Homeowners and landlords know a contractor is better off without a contractors license! Why?
Because if they screw up, then it’s not their problem. I really don’t think homeowners and well-meaning third parties understand the implications of who does the work and what the risks are.
The Contractors State License Board (CSLB) under the California Department of Consumer Affairs operating under the Business and Professions (B&P) Code is the only agency that evaluates and licenses contractors. Period. County or city business taxes are not contractor licenses, even the ones in this paper.
While it is true that handymen can do up to $500 of work (labor and materials) without a license, it is against the law to advertise without disclosing a CSLB license according the B&P Code. A non-licensed contractor can advertise if he or she states in the advertisement that they “are not a licensed contractor.” This is detailed in B&P Code section 7048, commonly called “Small Operations.”
Under the law, an unlicensed contractor is your employee, so if he (or she) falls off your roof, it’s the homeowner who is responsible for their injuries and lost income. If he (or she) walks off with half your house or moves in while you’re away, it’s too bad, so sad. Licensed contractors have at a minimum a contractors license bond of $12,500.
While homeowners must weigh the risks and determine whether to use illegal contractors, there is no excuse for Realtors or lumber yards to recommend or bring in illegal contractors at the homeowners risk.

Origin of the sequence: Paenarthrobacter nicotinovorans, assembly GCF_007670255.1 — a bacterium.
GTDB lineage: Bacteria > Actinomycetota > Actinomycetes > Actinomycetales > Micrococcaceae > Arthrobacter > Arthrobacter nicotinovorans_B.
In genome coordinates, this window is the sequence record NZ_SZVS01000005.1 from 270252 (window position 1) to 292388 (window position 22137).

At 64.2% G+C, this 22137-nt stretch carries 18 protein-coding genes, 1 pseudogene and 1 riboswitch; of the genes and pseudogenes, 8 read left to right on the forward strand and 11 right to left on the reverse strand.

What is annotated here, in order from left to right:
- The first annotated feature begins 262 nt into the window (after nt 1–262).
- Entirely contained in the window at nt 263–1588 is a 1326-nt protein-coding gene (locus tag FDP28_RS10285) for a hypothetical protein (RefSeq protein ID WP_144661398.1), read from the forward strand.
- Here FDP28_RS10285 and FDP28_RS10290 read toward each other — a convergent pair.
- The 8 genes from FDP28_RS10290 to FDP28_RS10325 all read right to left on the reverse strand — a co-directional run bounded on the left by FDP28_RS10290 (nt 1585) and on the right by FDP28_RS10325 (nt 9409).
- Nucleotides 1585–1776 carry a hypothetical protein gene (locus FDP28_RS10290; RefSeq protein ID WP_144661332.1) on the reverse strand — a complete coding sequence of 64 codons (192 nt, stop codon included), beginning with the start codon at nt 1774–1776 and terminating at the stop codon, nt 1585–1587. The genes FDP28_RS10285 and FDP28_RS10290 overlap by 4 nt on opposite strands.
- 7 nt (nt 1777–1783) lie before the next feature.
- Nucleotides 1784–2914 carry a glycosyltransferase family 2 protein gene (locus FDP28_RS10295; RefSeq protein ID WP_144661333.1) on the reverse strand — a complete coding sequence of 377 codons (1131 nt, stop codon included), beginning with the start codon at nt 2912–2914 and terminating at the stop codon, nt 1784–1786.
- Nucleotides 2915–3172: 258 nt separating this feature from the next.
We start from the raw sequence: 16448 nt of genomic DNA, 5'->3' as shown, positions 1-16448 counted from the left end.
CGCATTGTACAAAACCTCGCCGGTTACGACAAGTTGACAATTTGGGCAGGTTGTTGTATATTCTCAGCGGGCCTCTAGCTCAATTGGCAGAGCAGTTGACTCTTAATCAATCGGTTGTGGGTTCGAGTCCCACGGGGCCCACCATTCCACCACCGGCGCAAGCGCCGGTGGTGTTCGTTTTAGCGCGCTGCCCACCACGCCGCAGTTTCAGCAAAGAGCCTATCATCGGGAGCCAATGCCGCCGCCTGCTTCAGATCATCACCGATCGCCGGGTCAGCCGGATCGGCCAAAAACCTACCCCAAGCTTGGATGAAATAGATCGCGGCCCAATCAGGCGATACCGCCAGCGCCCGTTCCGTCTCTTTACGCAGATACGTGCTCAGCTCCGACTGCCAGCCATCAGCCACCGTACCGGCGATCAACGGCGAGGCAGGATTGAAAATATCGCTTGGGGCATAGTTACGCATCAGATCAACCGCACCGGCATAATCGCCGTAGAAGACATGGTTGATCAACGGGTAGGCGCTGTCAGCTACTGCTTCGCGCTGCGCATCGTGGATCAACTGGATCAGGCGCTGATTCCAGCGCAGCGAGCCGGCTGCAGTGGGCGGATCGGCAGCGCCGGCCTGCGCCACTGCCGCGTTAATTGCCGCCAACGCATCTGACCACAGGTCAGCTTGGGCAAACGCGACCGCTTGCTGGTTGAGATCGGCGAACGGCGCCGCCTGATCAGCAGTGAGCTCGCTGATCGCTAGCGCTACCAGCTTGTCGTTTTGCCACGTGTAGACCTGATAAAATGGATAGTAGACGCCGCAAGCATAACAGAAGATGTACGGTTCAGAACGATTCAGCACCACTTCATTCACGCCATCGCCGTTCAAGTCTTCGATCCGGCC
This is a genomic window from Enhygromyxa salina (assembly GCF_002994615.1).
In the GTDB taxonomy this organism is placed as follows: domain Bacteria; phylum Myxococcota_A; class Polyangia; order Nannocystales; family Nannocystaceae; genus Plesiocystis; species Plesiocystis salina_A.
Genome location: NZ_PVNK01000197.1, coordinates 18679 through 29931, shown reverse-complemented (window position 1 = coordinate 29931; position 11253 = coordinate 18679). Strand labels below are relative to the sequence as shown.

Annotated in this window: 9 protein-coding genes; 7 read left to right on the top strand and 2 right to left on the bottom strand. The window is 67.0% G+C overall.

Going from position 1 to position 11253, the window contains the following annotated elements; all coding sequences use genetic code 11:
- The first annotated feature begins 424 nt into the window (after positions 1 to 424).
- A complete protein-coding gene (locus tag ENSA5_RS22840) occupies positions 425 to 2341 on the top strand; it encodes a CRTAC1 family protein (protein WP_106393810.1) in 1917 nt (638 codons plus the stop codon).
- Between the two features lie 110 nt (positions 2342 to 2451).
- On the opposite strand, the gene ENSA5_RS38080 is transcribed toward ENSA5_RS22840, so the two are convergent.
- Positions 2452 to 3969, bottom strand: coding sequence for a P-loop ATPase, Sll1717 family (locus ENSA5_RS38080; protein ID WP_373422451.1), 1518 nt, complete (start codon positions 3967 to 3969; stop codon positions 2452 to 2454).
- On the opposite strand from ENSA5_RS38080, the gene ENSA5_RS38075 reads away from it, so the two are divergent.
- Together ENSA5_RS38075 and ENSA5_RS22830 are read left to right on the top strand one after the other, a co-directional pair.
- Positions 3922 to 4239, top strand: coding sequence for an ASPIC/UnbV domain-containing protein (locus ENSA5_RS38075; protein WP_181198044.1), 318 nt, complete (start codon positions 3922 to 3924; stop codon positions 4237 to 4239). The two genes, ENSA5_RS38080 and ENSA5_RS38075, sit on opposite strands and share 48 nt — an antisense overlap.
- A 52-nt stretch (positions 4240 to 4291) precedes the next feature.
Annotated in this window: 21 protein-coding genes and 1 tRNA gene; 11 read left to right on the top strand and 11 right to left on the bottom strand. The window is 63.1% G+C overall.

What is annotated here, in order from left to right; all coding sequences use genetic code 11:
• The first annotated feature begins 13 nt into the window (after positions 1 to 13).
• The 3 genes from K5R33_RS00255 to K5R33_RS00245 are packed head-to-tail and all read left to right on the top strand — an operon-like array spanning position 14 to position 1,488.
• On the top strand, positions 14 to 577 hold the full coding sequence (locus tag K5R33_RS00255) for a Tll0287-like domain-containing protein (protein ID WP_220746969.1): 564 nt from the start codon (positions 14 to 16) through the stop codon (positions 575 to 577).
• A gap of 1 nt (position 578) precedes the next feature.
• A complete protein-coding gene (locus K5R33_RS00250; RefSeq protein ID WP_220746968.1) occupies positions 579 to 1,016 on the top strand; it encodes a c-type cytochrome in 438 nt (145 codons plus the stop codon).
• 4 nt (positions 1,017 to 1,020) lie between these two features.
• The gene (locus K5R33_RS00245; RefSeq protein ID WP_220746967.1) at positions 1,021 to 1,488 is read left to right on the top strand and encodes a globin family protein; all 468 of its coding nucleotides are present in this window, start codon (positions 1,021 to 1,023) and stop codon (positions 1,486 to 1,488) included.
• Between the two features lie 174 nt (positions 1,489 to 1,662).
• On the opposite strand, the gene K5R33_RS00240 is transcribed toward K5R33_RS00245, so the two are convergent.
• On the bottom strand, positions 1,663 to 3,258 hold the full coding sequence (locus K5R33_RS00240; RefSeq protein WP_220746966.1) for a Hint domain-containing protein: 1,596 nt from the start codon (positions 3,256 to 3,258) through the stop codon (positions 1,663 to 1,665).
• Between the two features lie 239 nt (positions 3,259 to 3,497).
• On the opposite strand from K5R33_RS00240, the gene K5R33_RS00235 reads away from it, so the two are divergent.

I was recently amused when the Riverside County Sheriff’s Department had to forcefully evict an illegal contractor who decided to move in and use the MLS listed-for-sale house he was working on with his girlfriend. How surprised the homeowner was to walk in at the exact time of some conjugal activities up in bedroom that Saturday morning. And one red faced real estate agent was likely all too embarrassed to say the least. The Sheriff deputies actually went into the house with their guns drawn.
In this swell economy, plenty of legitimate bonafide contractors are available to do wonderful work at a fair price on the hill. There is no need to put yourself, your client or your insurance company at risk.
A contractors license is a pain to maintain and is hardly a benefit to any contractor other than being subjected to a host of rules and regulations. Yet you must manage your risk. The juice of an illegal contractor isn’t worth the squeeze. And verifying a name or license number is easy at cslb.ca.gov.